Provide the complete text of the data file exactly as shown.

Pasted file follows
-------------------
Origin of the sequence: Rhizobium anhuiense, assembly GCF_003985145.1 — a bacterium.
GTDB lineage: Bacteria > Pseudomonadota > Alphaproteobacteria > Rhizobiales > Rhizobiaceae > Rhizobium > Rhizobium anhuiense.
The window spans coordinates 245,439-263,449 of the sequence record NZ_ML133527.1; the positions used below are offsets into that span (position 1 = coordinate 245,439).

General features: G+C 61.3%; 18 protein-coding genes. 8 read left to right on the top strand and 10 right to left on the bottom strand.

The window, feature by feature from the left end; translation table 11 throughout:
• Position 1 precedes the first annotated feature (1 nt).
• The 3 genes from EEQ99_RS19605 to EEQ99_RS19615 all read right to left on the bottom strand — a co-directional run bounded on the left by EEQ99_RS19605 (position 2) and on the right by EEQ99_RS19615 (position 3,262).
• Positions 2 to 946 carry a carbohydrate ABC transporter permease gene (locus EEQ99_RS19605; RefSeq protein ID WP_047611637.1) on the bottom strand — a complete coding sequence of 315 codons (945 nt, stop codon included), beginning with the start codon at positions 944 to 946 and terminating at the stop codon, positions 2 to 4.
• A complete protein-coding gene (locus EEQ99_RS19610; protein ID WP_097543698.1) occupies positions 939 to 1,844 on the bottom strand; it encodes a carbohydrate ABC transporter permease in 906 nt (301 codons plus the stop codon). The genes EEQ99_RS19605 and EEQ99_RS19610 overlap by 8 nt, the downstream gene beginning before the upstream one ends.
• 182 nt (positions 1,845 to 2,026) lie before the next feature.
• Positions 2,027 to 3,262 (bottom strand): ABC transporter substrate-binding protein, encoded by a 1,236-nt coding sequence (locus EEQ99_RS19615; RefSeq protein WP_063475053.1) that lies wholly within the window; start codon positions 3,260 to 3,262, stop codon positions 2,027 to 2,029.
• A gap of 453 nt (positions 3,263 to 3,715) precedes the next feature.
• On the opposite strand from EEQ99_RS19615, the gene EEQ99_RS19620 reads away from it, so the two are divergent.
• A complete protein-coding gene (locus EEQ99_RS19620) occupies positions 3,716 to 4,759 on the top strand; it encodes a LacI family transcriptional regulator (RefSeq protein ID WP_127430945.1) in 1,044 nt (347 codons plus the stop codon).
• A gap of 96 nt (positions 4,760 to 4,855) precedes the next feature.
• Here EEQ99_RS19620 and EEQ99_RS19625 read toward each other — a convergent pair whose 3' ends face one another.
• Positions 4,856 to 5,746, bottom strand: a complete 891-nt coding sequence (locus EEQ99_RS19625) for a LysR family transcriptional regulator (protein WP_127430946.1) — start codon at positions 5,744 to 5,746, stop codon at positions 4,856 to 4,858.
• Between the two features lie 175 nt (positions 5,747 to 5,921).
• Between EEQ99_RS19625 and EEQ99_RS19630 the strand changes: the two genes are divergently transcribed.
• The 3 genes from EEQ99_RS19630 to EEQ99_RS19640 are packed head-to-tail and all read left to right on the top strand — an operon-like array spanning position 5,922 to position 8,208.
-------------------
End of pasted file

Origin of the sequence: Rhizobium anhuiense, assembly GCF_003985145.1 — a bacterium.
GTDB lineage: Bacteria > Pseudomonadota > Alphaproteobacteria > Rhizobiales > Rhizobiaceae > Rhizobium > Rhizobium anhuiense.
The window spans coordinates 245,439-263,449 of the sequence record NZ_ML133527.1; the positions used below are offsets into that span (position 1 = coordinate 245,439).

General features: G+C 61.3%; 18 protein-coding genes. 8 read left to right on the top strand and 10 right to left on the bottom strand.

The window, feature by feature from the left end; translation table 11 throughout:
• Position 1 precedes the first annotated feature (1 nt).
• The 3 genes from EEQ99_RS19605 to EEQ99_RS19615 all read right to left on the bottom strand — a co-directional run bounded on the left by EEQ99_RS19605 (position 2) and on the right by EEQ99_RS19615 (position 3,262).
• Positions 2 to 946 carry a carbohydrate ABC transporter permease gene (locus EEQ99_RS19605; RefSeq protein ID WP_047611637.1) on the bottom strand — a complete coding sequence of 315 codons (945 nt, stop codon included), beginning with the start codon at positions 944 to 946 and terminating at the stop codon, positions 2 to 4.
• A complete protein-coding gene (locus EEQ99_RS19610; protein ID WP_097543698.1) occupies positions 939 to 1,844 on the bottom strand; it encodes a carbohydrate ABC transporter permease in 906 nt (301 codons plus the stop codon). The genes EEQ99_RS19605 and EEQ99_RS19610 overlap by 8 nt, the downstream gene beginning before the upstream one ends.
• 182 nt (positions 1,845 to 2,026) lie before the next feature.
• Positions 2,027 to 3,262 (bottom strand): ABC transporter substrate-binding protein, encoded by a 1,236-nt coding sequence (locus EEQ99_RS19615; RefSeq protein WP_063475053.1) that lies wholly within the window; start codon positions 3,260 to 3,262, stop codon positions 2,027 to 2,029.
• A gap of 453 nt (positions 3,263 to 3,715) precedes the next feature.
• On the opposite strand from EEQ99_RS19615, the gene EEQ99_RS19620 reads away from it, so the two are divergent.
• A complete protein-coding gene (locus EEQ99_RS19620) occupies positions 3,716 to 4,759 on the top strand; it encodes a LacI family transcriptional regulator (RefSeq protein ID WP_127430945.1) in 1,044 nt (347 codons plus the stop codon).
• A gap of 96 nt (positions 4,760 to 4,855) precedes the next feature.
• Here EEQ99_RS19620 and EEQ99_RS19625 read toward each other — a convergent pair whose 3' ends face one another.
• Positions 4,856 to 5,746, bottom strand: a complete 891-nt coding sequence (locus EEQ99_RS19625) for a LysR family transcriptional regulator (protein WP_127430946.1) — start codon at positions 5,744 to 5,746, stop codon at positions 4,856 to 4,858.
• Between the two features lie 175 nt (positions 5,747 to 5,921).
• Between EEQ99_RS19625 and EEQ99_RS19630 the strand changes: the two genes are divergently transcribed.
• The 3 genes from EEQ99_RS19630 to EEQ99_RS19640 are packed head-to-tail and all read left to right on the top strand — an operon-like array spanning position 5,922 to position 8,208.